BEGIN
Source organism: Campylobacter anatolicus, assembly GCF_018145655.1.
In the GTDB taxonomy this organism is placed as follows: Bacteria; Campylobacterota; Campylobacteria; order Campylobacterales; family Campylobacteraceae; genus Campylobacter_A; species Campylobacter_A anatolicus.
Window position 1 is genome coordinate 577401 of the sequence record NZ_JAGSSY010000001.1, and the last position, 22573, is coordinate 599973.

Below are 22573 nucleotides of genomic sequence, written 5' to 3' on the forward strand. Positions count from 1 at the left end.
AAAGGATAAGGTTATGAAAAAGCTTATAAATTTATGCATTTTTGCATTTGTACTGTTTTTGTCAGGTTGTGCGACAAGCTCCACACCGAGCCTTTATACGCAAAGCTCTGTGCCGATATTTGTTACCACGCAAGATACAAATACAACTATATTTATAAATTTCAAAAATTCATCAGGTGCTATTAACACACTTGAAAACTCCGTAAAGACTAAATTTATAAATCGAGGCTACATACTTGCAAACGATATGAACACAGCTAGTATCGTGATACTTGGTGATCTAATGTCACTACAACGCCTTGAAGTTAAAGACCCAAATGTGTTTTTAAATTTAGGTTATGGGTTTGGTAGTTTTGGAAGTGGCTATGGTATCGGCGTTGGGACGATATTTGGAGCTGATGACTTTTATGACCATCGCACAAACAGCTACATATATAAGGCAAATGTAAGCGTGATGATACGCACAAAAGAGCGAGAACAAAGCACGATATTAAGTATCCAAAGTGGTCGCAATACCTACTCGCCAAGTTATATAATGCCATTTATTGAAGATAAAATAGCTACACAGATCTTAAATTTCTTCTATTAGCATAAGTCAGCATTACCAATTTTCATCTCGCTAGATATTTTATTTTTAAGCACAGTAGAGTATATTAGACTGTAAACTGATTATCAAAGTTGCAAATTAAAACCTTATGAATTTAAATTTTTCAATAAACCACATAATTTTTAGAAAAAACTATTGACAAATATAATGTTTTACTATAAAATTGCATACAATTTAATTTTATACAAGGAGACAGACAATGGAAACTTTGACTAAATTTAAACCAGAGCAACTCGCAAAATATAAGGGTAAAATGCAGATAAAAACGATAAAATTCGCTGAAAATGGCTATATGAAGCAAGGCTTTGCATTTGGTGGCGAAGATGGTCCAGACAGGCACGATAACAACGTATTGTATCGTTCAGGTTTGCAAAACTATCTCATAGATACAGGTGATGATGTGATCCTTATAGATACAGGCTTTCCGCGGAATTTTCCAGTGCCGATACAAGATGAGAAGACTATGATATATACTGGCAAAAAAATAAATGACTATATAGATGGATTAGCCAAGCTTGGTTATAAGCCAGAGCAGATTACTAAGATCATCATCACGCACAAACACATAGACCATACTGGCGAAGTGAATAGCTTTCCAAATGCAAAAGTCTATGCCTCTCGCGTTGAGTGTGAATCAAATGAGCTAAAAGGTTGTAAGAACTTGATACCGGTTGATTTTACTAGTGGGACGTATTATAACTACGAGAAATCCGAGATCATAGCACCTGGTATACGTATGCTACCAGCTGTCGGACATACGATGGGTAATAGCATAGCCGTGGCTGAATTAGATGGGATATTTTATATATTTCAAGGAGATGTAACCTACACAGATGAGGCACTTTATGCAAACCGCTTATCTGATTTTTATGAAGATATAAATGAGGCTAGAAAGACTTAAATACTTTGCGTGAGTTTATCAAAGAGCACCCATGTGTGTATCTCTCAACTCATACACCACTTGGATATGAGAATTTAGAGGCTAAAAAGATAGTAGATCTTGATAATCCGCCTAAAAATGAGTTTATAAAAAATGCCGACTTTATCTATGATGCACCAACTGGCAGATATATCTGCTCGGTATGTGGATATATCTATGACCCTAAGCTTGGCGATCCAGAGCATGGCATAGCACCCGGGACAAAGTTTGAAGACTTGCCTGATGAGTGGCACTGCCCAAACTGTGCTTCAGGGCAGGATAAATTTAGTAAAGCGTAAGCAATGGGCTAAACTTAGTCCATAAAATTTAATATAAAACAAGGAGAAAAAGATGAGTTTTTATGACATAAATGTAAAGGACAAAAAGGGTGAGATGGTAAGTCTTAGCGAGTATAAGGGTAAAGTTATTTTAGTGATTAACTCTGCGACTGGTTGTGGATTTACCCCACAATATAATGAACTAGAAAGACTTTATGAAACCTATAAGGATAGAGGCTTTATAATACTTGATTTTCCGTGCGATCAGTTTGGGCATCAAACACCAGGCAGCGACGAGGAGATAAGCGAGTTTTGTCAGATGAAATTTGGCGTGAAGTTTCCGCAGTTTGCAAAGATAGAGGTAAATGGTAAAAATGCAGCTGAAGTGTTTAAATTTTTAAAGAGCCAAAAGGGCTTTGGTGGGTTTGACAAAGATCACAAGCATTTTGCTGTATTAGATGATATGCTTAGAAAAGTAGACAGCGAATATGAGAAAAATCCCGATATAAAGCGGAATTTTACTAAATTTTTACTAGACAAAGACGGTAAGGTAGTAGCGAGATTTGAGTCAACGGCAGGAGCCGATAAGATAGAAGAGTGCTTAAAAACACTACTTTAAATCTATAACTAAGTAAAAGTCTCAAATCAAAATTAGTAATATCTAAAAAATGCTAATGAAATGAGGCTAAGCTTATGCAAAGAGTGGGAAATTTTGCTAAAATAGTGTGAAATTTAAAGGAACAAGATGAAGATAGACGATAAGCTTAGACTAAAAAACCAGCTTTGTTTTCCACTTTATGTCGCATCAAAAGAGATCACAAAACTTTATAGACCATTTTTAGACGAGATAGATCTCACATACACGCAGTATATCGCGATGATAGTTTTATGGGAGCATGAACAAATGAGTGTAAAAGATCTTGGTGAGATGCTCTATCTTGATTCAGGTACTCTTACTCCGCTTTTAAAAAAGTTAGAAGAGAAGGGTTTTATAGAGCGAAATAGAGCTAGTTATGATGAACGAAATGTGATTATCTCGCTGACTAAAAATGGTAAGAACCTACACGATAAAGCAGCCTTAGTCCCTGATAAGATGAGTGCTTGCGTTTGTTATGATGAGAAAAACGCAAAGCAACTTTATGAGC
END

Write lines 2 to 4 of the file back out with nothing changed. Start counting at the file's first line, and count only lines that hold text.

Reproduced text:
In the GTDB taxonomy this organism is placed as follows: Bacteria; Campylobacterota; Campylobacteria; order Campylobacterales; family Campylobacteraceae; genus Campylobacter_A; species Campylobacter_A anatolicus.
Window position 1 is genome coordinate 577401 of the sequence record NZ_JAGSSY010000001.1, and the last position, 22573, is coordinate 599973.

Below are 22573 nucleotides of genomic sequence, written 5' to 3' on the forward strand. Positions count from 1 at the left end.